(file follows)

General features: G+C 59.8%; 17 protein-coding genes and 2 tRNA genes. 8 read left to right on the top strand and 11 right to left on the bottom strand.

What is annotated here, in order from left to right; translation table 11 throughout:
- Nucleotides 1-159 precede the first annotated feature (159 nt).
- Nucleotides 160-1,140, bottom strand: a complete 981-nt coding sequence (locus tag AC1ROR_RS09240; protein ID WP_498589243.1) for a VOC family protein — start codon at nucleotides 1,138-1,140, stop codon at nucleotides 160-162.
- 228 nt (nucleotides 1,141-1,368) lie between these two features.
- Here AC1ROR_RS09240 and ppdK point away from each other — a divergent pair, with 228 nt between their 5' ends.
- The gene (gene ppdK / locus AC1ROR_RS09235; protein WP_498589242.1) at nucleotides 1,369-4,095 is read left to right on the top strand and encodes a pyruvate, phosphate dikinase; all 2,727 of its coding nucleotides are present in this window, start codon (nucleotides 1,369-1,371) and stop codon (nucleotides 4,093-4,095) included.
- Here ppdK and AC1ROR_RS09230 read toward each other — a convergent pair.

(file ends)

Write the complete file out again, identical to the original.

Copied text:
General features: G+C 59.8%; 17 protein-coding genes and 2 tRNA genes. 8 read left to right on the top strand and 11 right to left on the bottom strand.

What is annotated here, in order from left to right; translation table 11 throughout:
- Nucleotides 1-159 precede the first annotated feature (159 nt).
- Nucleotides 160-1,140, bottom strand: a complete 981-nt coding sequence (locus tag AC1ROR_RS09240; protein ID WP_498589243.1) for a VOC family protein — start codon at nucleotides 1,138-1,140, stop codon at nucleotides 160-162.
- 228 nt (nucleotides 1,141-1,368) lie between these two features.
- Here AC1ROR_RS09240 and ppdK point away from each other — a divergent pair, with 228 nt between their 5' ends.
- The gene (gene ppdK / locus AC1ROR_RS09235; protein WP_498589242.1) at nucleotides 1,369-4,095 is read left to right on the top strand and encodes a pyruvate, phosphate dikinase; all 2,727 of its coding nucleotides are present in this window, start codon (nucleotides 1,369-1,371) and stop codon (nucleotides 4,093-4,095) included.
- Here ppdK and AC1ROR_RS09230 read toward each other — a convergent pair.